Current status of Iban TEK

In the elders’ group, we did not find a correlation between formal education and lack of TEK; participation in traditional hunting activities and participation in traditional agricultural activities are the two factors that explain the difference in the status of TEK. The two men who were exceptionally knowledgeable about the ethnoecology of hornbills had participated in hunting trips with their parents and grandparents where they had the opportunity to acquire TEK related to hornbills. They continue to frequent the jungle for hunting non-protected species for subsistence purposes even today. The female specialist was involved in rice cultivation during her younger ages which offered her opportunities to observe the hornbills in the field, as well as participate in informal learning from fellow community members, especially elderly women. The rest of the elders’ group were mostly able to name and identify only three folk species—kenyalang (Buceros rhinoceros), kekalau (Anorrhinus galeritus) and bruie (Anthracoceros spp.). These species are commonly encountered in the human-inhabited areas of Temburong. All female elders identified abandoning of rice farming as the major reason for lack of opportunities to acquire TEK, while men identified the abandoning of the practice of venturing into the jungle for hunting and fishing as the major reason. Amongst the younger generation too, we did not find any noteworthy patterns related to age, education or gender. Most respondents could not name the precise localities where the hornbills can be sighted, with ‘jungle, hill, and tall trees’ named as locations to sight instead. Only three respondents provided places such as Belalong, Biang and Selapon where hornbills can be spotted. Fifteen respondents did not have an answer. Again, we do not find any noteworthy patterns related to age, education or gender in these responses.

The elders identified five major factors that drive TEK loss in the Iban community as described below. The results of the study show that abandoning of traditional hunting and shift in occupational preference are the primary factors responsible for loss of TEK, while urban drift, formal education and lack of incentives play a secondary role.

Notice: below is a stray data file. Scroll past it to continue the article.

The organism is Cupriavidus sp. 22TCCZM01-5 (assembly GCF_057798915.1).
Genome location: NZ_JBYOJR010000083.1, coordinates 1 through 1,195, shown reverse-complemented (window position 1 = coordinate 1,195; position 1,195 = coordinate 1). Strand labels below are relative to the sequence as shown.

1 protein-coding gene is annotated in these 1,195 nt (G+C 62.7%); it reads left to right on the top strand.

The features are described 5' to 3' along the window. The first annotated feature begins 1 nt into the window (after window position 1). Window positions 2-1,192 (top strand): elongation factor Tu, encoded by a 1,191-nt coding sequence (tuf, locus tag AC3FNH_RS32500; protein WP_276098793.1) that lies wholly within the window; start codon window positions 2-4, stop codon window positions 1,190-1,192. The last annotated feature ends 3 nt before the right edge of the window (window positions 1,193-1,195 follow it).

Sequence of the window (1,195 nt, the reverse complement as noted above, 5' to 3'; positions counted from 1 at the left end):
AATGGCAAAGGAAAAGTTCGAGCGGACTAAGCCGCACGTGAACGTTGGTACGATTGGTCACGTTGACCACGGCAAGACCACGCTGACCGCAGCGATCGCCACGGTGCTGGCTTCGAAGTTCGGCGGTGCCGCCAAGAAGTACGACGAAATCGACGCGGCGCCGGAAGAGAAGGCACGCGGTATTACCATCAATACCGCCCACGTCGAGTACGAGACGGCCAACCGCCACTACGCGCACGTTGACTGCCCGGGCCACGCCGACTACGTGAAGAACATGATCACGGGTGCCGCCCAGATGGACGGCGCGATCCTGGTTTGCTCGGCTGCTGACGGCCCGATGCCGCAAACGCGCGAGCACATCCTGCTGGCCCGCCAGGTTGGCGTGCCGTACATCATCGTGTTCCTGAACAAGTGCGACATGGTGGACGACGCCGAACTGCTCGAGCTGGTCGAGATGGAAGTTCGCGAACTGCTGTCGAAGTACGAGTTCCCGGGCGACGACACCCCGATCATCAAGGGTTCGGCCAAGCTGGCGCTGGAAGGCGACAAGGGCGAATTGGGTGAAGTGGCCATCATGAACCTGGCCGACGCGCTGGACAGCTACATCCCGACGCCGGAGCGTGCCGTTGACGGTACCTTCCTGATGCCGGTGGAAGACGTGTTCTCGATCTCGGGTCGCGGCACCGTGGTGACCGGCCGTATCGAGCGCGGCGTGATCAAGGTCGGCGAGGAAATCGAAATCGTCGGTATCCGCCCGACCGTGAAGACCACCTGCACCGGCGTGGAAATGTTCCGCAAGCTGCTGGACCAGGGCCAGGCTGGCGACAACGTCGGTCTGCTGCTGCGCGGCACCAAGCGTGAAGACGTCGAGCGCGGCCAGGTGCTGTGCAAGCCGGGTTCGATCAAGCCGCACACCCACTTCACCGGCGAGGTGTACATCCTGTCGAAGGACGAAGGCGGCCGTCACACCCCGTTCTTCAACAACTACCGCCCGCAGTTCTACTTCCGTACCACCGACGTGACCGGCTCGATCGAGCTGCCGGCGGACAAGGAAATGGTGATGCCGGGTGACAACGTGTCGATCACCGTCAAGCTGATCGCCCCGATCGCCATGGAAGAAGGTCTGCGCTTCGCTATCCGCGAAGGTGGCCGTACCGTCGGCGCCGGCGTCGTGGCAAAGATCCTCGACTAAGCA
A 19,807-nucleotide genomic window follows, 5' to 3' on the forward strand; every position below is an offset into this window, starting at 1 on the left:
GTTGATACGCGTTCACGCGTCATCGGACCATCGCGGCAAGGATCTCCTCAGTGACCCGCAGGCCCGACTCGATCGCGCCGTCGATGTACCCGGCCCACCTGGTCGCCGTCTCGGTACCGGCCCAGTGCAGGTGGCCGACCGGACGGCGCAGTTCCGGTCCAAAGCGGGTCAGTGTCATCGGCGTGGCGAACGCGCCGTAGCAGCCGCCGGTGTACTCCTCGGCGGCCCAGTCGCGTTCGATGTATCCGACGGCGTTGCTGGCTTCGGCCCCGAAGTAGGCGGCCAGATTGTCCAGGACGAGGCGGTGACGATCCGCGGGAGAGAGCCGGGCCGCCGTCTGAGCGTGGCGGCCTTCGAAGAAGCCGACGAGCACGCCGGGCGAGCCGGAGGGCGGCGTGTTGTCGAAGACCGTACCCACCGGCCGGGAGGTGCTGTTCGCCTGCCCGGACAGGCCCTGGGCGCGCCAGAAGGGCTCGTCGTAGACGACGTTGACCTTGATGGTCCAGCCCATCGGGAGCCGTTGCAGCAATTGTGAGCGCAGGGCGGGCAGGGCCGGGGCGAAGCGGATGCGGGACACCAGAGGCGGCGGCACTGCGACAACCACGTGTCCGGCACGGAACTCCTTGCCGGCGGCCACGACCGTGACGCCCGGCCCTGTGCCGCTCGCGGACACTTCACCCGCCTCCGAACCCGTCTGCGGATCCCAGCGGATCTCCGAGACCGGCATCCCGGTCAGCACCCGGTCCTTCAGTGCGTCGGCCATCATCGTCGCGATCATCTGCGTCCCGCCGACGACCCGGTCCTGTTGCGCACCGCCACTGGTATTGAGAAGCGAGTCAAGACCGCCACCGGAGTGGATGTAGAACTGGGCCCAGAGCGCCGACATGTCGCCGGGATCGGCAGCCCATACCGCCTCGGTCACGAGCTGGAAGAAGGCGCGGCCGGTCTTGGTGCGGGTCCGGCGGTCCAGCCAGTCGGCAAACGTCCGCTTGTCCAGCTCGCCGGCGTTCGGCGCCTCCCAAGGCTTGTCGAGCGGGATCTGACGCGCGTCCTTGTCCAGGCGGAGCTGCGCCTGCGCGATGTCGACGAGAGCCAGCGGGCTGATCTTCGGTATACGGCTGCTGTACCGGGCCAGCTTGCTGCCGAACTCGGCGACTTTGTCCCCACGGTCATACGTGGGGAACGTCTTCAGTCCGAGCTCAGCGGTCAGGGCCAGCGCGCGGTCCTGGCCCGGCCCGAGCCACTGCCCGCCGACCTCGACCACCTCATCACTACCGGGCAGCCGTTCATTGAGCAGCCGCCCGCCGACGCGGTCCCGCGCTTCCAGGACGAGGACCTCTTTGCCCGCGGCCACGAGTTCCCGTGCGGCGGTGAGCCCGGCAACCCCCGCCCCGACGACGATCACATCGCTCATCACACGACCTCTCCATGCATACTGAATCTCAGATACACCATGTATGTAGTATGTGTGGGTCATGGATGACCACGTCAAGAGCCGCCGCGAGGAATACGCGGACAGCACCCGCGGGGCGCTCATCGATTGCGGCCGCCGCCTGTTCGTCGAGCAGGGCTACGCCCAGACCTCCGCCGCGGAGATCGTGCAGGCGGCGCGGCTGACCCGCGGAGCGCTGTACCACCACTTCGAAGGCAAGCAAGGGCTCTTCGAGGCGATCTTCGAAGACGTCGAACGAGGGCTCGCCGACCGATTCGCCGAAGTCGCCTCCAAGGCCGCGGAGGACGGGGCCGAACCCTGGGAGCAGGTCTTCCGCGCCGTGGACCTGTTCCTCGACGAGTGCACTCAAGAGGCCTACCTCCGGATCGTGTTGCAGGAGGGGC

1. i.

    Urban drift

The population of longhouse residents has decreased over the years as community members have moved to individual housing or have migrated temporarily to other districts to pursue higher education and employment opportunities. These youngsters visit longhouses only during important occasions and do not get enough opportunities to learn the rituals and Iban traditional knowledge.

  1. ii.

    Abandoning of the practice of traditional hunting

Although hunting of protected animals is banned as per the Wildlife Protection Act of 1984, hunting and trapping of animals that are not protected by the Act occur for subsistence purposes. Being in a hunting party offers young Ibans to socialise with elders and acquire TEK on the forest. Younger members affected by urban drift lose this crucial opportunity. The women folk who are not involved in traditional agriculture acquire their TEK from spouses who return from hunting parties. Thus for the female members, opportunity to acquire TEK is lost when their spouse is not involved in the traditional practice. None of the respondents from the younger generation interviewed were involved in hunting or rice cultivation, lending credence to this claim.

  1. iii.

    Shift in occupational preference from rice cultivation/hunters to salaried jobs

For young Ibans who secure employment in government and private sectors, there is no immediate need to acquire the traditional knowledge and skills associated with farming and hunting. The elders allude to this, citing the proliferation of supermarkets that have replaced the jungle as source of food for the younger generation. For the womenfolk, agricultural fields previously offered opportunities to observe hornbills and other birds in field conditions and also acquire and transmit relevant TEK. Shift in occupation preference deprives them the opportunity to be on the field, observe their ecosystem and discuss knowledge related to hornbills.

  1. iv.

    Formal education

The introduction of compulsory formal education and free access to education is also cited as factor for the loss of TEK among the young Iban generation. Similar to occupational change, formal education has replaced the informal learning opportunities that are quintessential for TEK acquisition.

  1. v.

    Lack of incentives to acquire TEK on hornbills